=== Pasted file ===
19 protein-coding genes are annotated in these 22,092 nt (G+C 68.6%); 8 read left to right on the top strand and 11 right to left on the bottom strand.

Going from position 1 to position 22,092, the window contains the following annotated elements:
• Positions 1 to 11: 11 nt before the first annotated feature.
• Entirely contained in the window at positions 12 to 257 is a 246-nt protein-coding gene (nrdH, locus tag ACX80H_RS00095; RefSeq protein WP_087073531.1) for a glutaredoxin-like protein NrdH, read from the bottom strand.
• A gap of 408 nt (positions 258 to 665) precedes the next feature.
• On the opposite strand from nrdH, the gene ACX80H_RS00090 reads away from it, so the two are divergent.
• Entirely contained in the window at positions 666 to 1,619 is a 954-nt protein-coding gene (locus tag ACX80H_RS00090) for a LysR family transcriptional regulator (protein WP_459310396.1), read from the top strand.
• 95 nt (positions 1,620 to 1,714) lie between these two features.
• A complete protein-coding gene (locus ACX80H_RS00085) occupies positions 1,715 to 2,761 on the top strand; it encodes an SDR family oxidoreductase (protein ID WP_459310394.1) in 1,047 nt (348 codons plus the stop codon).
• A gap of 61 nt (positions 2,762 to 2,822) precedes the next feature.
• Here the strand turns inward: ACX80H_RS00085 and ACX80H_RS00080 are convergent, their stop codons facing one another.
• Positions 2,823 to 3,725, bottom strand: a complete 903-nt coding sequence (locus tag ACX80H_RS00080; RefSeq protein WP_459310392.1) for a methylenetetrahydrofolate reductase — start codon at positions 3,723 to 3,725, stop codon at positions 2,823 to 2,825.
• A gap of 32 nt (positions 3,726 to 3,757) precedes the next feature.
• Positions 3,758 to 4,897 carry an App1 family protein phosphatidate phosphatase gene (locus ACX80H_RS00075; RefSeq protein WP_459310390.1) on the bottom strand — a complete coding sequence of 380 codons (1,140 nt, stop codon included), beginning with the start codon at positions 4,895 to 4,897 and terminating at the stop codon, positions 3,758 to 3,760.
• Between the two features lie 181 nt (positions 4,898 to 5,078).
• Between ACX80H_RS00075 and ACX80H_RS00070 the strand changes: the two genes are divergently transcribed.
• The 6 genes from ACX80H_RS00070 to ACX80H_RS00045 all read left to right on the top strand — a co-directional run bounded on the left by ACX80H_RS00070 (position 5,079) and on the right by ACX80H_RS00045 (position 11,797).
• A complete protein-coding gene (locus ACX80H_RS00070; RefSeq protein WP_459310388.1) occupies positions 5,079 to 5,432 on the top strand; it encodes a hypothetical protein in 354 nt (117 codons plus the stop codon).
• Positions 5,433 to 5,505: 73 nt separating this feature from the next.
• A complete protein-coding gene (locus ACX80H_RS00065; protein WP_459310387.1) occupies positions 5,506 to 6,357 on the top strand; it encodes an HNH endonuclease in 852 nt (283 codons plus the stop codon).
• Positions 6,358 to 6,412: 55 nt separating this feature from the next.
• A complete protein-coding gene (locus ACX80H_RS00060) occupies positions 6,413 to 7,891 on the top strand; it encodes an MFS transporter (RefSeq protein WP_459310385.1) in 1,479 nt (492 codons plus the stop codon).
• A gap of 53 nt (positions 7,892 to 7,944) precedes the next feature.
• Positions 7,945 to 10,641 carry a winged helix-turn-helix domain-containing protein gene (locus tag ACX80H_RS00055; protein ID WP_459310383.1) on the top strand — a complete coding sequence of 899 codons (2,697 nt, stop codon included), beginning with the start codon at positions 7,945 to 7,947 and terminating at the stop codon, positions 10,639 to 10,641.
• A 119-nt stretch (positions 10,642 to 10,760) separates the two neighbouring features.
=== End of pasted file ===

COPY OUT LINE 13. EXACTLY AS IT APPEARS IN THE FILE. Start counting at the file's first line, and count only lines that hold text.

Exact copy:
• A gap of 32 nt (positions 3,726 to 3,757) precedes the next feature.